Former Australia captain Belinda Clark, who had been serving as Cricket Australia’s community chief, announced earlier today that she has decided to step down from her post.
Clark, who has provided over 30 years of service to Cricket, will be officially bowing out on the 30th of November. She has been CA’s Executive General Manager of Community Cricket for the past two-and-half years, and worked in cricket administration for more than 25 years. However, the former Australian Cricketer will continue to serve as the director of the Local Organising Committee for the ICC T20 World Cup, which is scheduled to be held in Australia in 2022.
“I have loved my time working for the sport and while this chapter is coming to a close after 20 years with CA, a further 6 years with CNSW and a long-standing member of ICC Women’s Committee, I am committed to finding new ways to give back to the game that has given me so much,” said Clark. “The journey has been exciting and rewarding because of the many amazing people I have worked with across the community, State/Territory Associations and CA. I am grateful for their support and am so proud of what we have achieved together.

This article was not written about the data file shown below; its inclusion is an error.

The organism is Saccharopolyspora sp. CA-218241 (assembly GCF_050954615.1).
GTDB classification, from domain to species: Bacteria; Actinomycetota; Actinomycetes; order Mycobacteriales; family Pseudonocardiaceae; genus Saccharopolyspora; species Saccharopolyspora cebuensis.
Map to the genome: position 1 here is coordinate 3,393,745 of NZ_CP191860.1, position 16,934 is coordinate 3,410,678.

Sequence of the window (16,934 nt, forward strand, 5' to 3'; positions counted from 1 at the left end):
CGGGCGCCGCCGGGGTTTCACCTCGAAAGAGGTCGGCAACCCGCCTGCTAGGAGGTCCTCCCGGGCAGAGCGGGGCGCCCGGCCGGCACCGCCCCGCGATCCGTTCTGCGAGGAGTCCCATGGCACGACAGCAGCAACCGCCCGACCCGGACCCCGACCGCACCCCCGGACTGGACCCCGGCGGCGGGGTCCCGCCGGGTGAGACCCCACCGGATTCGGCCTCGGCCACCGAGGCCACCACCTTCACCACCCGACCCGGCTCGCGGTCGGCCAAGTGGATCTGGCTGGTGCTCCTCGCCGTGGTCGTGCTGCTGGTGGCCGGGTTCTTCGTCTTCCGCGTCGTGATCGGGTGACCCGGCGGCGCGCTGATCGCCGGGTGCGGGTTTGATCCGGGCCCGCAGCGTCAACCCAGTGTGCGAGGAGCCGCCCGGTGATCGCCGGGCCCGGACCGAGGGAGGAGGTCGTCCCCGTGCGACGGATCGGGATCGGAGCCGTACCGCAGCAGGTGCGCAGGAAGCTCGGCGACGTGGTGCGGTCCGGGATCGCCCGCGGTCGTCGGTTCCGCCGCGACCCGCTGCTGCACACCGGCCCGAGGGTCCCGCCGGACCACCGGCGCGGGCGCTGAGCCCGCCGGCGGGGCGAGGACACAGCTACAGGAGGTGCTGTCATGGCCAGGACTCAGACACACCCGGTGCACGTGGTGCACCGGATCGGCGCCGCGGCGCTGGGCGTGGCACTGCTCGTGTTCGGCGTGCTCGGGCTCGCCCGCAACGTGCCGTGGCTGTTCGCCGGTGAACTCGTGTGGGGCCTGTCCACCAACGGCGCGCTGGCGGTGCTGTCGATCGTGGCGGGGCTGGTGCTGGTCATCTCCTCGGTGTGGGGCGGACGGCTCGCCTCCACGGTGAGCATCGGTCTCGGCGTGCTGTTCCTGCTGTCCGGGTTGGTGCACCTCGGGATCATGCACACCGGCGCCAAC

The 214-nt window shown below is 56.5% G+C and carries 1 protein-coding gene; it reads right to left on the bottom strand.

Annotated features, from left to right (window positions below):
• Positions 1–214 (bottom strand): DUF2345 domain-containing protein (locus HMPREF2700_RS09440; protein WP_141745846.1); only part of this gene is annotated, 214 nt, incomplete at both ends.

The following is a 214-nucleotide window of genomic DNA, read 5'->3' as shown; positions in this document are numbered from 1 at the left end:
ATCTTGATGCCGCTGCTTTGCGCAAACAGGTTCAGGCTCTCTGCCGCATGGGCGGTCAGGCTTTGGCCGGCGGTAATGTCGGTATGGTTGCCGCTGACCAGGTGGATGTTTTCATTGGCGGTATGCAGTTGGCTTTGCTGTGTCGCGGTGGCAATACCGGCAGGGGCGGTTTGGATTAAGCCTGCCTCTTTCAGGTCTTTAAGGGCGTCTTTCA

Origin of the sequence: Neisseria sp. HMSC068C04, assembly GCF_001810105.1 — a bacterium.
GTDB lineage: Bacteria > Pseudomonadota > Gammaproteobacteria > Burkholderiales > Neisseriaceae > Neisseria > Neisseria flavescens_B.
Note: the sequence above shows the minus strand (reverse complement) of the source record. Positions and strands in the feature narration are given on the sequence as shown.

“My dream is to help young girls develop the confidence, skills and courage to step forward when leadership opportunities arise. This shift in my focus is timely as we navigate through significant global challenges – many of which need strong local and diverse voices to overcome,” added Clark.
In 2011, she was inducted into the ICC Cricket Hall of Fame, and became the first female player inducted into the Australian Cricket Hall of Fame three years later. Clark was made an Officer of the Order of Australia in 2018. The Belinda Clark Award, which recognises Australia’s best female cricketer every year, is named in her honour.
Nick Hockley, Cricket Australia’s Interim Chief Executive, was full of praise for the two-time World Cup-winning captain. He said, “Belinda’s impact across Australian Cricket has positioned her as one of Australia’s most influential leaders of our time. The benefits female cricketers enjoy today – professional support teams, an international schedule of matches, significant salary increases – are all changes advocated and shaped by Belinda.
“Everyone across Australian Cricket will miss working with Belinda, but we wish her all the best and know that she will continue to inspire young cricketers around the world, just as we shall continue to celebrate her immense contribution to the game.
“On a personal note, I would particularly like to thank Belinda for her leadership as a Director of the ICC T20 World Cup 2020 Local Organising Committee (LOC) and am thrilled that we shall continue to work together in the build up to the men’s T20 World Cup which has now been postponed until 2022,” concluded Hockley.